Another major challenge was the extensive use of decoys as a means of camouflage to divert the enemy from their locations. Inflatable TEL decoys of s were found in several different locations. 

The size of the TEL was another major factor that contributed to the complexity of the task. The length of the TEL is about 15 meters with a width of about 5 meters. The SkySat satellite images used for this project were of 50cm spatial resolution after post-processing. In a SkySat satellite image of size 1000 pixels X 1000 pixels, a TEL would be about 25 pixels in length and 3-4 pixels wide. This makes it immensely difficult to detect them in satellite images and is similar to finding a “needle in a haystack.” Coupled with harsh weather conditions, such as snow and heavy clouds, and geographical complexities, such as mountain regions, the chance of missing these TELs increases significantly, and these conditions lead to more false negatives and lower recall. 

Several other military utility vehicles also appear quite similar to these TELs and are of similar size. Apart from those, there might be other stationary non-vehicle objects in nature that are similar in form and size to TELs. This can potentially result in the algorithm predicting a large number of false positives as TELs. 

The fact that the CV team was still able to overcome these challenges to a great extent and develop an algorithm to detect TELs speaks to the capabilities of our platform. In the next section, we will go over some of the techniques we experimented with to address this set of challenges.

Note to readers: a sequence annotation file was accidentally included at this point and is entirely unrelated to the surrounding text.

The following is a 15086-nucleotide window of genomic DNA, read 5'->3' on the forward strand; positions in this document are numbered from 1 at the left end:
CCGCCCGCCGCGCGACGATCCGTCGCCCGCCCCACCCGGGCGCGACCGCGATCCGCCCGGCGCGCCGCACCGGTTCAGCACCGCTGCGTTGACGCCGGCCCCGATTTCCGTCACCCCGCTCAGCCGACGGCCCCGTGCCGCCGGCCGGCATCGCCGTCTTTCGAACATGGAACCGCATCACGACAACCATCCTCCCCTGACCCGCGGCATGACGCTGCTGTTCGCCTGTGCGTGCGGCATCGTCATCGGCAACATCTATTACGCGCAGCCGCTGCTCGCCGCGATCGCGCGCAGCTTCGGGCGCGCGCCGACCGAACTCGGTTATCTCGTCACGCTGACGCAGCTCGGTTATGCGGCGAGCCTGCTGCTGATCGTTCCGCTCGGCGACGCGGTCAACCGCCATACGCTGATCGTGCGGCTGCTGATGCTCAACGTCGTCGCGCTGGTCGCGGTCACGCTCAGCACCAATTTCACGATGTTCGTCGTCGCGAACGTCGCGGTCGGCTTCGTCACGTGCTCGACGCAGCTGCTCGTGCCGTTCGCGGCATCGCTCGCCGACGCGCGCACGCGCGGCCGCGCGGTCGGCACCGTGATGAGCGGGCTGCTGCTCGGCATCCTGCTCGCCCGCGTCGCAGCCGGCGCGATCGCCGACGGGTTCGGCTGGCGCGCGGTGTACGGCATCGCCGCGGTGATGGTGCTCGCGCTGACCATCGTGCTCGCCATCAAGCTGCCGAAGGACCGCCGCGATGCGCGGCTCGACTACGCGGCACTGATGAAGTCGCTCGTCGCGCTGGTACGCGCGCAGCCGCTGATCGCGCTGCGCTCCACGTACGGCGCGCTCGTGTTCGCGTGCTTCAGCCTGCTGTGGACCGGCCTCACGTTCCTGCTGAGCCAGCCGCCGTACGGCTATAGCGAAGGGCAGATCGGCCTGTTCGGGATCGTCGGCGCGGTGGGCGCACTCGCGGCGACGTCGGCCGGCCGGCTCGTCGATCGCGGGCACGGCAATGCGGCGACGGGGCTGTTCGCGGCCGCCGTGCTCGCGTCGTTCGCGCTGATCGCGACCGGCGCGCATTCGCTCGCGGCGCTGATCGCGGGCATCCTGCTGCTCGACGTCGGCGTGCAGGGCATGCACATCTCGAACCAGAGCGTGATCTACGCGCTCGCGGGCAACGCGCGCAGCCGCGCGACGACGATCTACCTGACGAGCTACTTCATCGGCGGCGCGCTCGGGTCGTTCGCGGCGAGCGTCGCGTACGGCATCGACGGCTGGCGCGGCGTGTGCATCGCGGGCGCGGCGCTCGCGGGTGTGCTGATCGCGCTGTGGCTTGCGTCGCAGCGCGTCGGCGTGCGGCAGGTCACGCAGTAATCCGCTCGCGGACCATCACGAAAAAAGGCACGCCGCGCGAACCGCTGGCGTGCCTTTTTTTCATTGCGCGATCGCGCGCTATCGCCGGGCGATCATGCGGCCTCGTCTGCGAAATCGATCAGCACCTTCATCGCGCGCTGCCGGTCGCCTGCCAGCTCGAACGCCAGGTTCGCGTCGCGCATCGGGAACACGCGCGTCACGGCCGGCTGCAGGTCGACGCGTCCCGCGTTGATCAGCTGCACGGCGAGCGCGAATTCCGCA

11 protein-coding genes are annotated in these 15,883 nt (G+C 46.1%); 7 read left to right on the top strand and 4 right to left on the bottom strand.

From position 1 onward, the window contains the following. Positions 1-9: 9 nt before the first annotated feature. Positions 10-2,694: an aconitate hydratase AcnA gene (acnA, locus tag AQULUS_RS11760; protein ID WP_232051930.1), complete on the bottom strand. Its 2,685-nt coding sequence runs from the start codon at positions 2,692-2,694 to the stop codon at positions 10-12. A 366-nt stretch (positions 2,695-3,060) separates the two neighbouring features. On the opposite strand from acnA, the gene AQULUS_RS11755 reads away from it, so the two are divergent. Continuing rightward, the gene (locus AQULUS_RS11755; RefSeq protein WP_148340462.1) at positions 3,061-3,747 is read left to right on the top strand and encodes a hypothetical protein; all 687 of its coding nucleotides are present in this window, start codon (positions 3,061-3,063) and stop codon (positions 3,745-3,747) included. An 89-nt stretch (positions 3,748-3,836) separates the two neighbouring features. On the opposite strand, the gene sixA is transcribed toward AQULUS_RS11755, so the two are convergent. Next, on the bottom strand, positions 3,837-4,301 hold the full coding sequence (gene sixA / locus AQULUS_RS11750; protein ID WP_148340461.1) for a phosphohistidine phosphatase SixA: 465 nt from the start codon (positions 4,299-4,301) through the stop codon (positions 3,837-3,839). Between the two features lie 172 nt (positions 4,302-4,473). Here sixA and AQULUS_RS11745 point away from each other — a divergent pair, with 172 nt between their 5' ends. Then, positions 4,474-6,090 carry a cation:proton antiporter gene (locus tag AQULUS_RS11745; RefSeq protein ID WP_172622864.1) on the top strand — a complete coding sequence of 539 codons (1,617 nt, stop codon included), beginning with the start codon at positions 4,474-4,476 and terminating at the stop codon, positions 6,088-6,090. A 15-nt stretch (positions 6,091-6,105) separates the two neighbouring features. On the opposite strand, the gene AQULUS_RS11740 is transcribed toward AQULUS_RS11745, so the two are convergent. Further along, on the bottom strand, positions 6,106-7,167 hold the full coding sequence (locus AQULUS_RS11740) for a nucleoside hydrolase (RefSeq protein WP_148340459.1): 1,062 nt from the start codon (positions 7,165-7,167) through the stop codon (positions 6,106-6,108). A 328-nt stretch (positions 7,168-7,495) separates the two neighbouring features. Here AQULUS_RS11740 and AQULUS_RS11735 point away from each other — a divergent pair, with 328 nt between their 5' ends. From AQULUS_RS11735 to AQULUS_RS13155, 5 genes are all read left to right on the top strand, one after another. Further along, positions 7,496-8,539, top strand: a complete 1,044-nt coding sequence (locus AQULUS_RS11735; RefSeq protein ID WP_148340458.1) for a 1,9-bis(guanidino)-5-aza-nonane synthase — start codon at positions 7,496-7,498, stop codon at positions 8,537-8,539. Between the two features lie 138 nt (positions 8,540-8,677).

In the example below, we show an image with TELs that are camouflaged in the background, to some extent. Can you try and see if you are able to find where a TEL is located in the below image?

Satellite image with camouflaged TEL 1

Satellite image with camouflaged TEL. Can you find where the TEL is located in this image?

Satellite image with camouflaged TEL and area of interest marked

Satellite image with camouflaged TEL and area of interest marked where the TEL is located

Zooming in more on the above image where the TEL is located

Zooming in more in the above image where the TEL is located

How did we address these challenges? 

It is a very well-known fact in machine learning that your model is only as good as your data. The first step we took to deal with camouflaged objects and TEL decoys was to rigorously check our data quality and ensure that no decoy object was marked as a TEL. 

We explored various cropping, resizing, and upsampling techniques to deal with the challenge of TELs appearing very small in the satellite images. Modifying model architecture to accommodate for the smaller size of input objects and varying the threshold for sampling the proposals in the network using attention modules in our model backbones, coupled with multi-scale training, helped greatly in overcoming some of the challenges of small-sized objects and adverse weather conditions. We also explored transfer learning and self-supervised representation learning techniques to boost our model performance further. 

Due to the difficulty of this problem, choosing the right set of augmentations, learning rate schedules, anchor sizes, and weight initialization techniques played a significant role in determining the final model performance. Finally, introducing additional post-processing steps to eliminate false positives gave a substantial improvement in the model's performance. 

Through several data labeling campaigns, many model tuning experiments, and innovative ideas from the computer vision team at Orbital Insight, the TEL detector algorithm obtained good performance on the evaluation set. The same approach can be used for building automated detectors for other military assets - Tanks, Mobile Erector Launchers (MELs), Ships, Airplanes, Vehicles, etc!

TE Ls parked in a military base in inner Mongolia China

TELs parked in a military base in inner Mongolia, China

E Ls parked in a military base located in Pechengsky District Murmansk Oblast Russia

TELs parked in a military base located in Pechengsky District, Murmansk Oblast, Russia

TE Ls parked in a military base 2

TELs parked at a military base in Southern England